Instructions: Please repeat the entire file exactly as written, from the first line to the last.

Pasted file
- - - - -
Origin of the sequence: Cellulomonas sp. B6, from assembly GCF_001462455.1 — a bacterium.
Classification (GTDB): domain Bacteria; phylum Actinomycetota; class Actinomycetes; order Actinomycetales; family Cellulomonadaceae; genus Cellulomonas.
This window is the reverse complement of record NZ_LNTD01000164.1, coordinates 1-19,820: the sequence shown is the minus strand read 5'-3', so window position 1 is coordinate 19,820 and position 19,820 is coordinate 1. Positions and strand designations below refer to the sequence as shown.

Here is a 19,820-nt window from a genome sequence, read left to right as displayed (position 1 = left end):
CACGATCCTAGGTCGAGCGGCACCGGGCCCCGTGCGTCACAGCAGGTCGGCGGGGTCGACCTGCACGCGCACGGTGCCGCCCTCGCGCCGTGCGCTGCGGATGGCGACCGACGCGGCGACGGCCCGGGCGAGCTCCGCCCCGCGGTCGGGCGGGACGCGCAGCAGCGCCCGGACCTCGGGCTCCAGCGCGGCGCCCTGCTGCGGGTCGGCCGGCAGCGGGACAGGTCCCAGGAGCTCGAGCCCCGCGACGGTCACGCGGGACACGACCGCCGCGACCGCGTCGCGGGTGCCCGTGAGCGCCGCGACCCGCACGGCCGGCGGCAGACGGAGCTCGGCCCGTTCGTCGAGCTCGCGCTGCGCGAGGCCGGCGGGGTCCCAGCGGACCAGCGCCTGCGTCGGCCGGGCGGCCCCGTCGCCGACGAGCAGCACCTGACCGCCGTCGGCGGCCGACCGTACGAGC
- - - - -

Origin of the sequence: Cellulomonas sp. B6, from assembly GCF_001462455.1 — a bacterium.
Classification (GTDB): domain Bacteria; phylum Actinomycetota; class Actinomycetes; order Actinomycetales; family Cellulomonadaceae; genus Cellulomonas.
This window is the reverse complement of record NZ_LNTD01000164.1, coordinates 1-19,820: the sequence shown is the minus strand read 5'-3', so window position 1 is coordinate 19,820 and position 19,820 is coordinate 1. Positions and strand designations below refer to the sequence as shown.

Here is a 19,820-nt window from a genome sequence, read left to right as displayed (position 1 = left end):
CACGATCCTAGGTCGAGCGGCACCGGGCCCCGTGCGTCACAGCAGGTCGGCGGGGTCGACCTGCACGCGCACGGTGCCGCCCTCGCGCCGTGCGCTGCGGATGGCGACCGACGCGGCGACGGCCCGGGCGAGCTCCGCCCCGCGGTCGGGCGGGACGCGCAGCAGCGCCCGGACCTCGGGCTCCAGCGCGGCGCCCTGCTGCGGGTCGGCCGGCAGCGGGACAGGTCCCAGGAGCTCGAGCCCCGCGACGGTCACGCGGGACACGACCGCCGCGACCGCGTCGCGGGTGCCCGTGAGCGCCGCGACCCGCACGGCCGGCGGCAGACGGAGCTCGGCCCGTTCGTCGAGCTCGCGCTGCGCGAGGCCGGCGGGGTCCCAGCGGACCAGCGCCTGCGTCGGCCGGGCGGCCCCGTCGCCGACGAGCAGCACCTGACCGCCGTCGGCGGCCGACCGTACGAGC